I have been reading about the Babington Plot and how Anthony Babington had commissioned a group portrait of the plotters to celebrate their mission to free Mary Queen of Scots.
Does anyone know if the portrait still exists and if so, where it can be seen?
I've tried searching Google Images but no luck.
Thanks in advance
I am very curious, Zoe, where you read that. Can you tell me your source? Non-family group portraits were exceedingly rare, so it would have been an amazingly odd thing for Babington to propose. If you can give me the source, I might be able to use it to develop leads to track it down.
I found two images of the conspirators and one of Babington which I believe are woodcuts, but no portrait.
Anthony Babington image:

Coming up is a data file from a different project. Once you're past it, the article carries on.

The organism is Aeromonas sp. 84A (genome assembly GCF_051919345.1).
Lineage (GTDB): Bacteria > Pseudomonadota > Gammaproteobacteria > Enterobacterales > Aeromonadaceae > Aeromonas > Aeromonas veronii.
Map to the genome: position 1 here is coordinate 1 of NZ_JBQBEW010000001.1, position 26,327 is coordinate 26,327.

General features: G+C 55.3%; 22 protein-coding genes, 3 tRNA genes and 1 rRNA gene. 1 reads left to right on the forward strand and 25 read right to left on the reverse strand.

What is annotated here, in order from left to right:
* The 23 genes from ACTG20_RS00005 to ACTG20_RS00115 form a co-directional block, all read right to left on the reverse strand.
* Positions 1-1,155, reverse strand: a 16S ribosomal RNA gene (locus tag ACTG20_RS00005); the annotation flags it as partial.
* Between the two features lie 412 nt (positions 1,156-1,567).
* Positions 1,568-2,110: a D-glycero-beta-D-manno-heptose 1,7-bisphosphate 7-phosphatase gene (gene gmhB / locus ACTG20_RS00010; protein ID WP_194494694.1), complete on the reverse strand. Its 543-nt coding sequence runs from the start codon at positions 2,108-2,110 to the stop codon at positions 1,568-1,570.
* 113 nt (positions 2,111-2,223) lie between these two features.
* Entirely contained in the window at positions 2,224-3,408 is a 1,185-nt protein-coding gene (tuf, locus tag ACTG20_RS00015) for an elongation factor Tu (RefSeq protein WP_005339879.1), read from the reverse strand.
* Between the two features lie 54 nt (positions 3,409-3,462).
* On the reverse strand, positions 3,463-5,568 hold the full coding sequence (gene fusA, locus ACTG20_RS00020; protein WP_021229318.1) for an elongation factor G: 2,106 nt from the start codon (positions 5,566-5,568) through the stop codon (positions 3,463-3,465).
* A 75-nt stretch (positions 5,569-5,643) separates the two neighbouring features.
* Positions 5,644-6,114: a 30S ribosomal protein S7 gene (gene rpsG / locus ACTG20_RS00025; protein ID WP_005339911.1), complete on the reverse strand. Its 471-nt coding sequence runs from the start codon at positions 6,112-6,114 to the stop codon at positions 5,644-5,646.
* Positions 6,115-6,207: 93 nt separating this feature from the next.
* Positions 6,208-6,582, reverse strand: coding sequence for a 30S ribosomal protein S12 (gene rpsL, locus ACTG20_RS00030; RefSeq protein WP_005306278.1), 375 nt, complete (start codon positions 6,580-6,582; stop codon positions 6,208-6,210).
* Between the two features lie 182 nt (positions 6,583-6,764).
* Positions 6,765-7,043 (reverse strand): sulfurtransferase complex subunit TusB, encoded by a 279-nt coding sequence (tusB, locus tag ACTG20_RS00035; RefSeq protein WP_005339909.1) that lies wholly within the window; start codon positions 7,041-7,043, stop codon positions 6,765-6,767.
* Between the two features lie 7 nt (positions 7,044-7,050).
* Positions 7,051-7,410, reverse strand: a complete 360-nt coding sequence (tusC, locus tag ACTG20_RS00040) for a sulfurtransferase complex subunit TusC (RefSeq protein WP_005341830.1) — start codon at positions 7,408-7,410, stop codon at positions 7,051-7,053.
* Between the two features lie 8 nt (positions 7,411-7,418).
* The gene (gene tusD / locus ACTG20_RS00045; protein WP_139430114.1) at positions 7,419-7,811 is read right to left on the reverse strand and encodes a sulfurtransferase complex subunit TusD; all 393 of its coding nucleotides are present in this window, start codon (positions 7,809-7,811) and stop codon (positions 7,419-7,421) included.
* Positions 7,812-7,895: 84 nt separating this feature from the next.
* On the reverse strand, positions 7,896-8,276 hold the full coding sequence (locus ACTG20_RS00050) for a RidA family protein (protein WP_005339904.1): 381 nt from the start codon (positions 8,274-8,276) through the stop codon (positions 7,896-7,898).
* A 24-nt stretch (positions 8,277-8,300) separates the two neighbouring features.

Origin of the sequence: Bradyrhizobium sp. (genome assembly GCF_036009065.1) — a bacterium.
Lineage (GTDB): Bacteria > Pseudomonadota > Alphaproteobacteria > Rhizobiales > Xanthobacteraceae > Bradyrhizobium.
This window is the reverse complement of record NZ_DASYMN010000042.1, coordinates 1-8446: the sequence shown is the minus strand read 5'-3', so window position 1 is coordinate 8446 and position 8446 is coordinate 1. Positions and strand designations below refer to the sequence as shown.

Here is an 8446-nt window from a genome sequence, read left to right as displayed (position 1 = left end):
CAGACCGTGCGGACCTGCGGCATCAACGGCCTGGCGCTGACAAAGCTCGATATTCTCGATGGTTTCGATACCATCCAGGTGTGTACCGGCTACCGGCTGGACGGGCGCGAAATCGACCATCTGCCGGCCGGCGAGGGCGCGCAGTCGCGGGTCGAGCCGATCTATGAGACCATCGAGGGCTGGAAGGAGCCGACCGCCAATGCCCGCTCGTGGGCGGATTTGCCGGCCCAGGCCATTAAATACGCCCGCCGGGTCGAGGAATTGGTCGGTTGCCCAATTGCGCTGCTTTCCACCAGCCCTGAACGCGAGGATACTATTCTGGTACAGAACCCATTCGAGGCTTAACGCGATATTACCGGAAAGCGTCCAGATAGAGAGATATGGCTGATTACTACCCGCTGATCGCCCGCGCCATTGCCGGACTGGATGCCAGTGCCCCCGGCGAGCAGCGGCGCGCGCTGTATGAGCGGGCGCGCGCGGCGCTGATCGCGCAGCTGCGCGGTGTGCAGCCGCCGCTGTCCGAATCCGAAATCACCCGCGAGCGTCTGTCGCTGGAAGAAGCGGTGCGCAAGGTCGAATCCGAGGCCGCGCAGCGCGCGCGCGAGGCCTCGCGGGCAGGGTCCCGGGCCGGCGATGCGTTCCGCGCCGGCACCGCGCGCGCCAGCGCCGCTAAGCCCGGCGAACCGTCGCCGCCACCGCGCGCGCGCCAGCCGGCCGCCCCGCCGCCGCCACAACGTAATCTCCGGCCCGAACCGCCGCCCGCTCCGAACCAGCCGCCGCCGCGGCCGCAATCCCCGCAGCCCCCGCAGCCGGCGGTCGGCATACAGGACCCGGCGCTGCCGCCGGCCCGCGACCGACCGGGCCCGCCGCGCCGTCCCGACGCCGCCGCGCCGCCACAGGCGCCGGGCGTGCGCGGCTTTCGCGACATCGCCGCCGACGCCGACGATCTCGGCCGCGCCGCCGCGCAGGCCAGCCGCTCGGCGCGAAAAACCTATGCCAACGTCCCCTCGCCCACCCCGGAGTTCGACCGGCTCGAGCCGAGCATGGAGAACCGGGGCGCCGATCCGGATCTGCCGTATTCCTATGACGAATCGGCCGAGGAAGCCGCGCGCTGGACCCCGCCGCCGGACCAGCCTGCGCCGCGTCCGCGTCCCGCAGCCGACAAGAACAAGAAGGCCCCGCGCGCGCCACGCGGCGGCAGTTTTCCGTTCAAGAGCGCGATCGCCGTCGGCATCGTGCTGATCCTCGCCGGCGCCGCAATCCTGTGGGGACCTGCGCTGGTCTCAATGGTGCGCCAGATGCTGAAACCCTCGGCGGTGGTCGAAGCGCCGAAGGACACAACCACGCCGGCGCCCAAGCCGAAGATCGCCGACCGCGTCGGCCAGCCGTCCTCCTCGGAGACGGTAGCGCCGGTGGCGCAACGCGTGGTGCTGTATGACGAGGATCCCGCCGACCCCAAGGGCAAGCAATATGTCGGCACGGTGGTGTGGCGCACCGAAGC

html (the character before the 205 may be a lower case letter L or a number 1)
Conspirators execution image:
These images don't mention where the images came from.
Could your source possibly have meant
‘A Thankful Remembrance of Gods Mercie - Babington with his complices in St Giles Field’ George Garleton - pub. 1630
which is to be found on Google images?
Hi, thanks for your reply. I've just checked and it was from a footnote in Antonia Fraser's 'Mary Queen of Scots' in the chapter headed The Babington Plot.
She says that Babington was portrayed at the centre of the group and above their heads was the motto 'hi mihi sunt comites, quos ipsa pericula dicunt.'
I've no idea what that means in English.
There's no mention of where Fraser found this info but it's intriguing to think that the portrait might still exist somewhere!
"Hi[c] mihi sunt comites, quos ipsa pericula dicunt."
"Here my companions are, who speak of the same danger."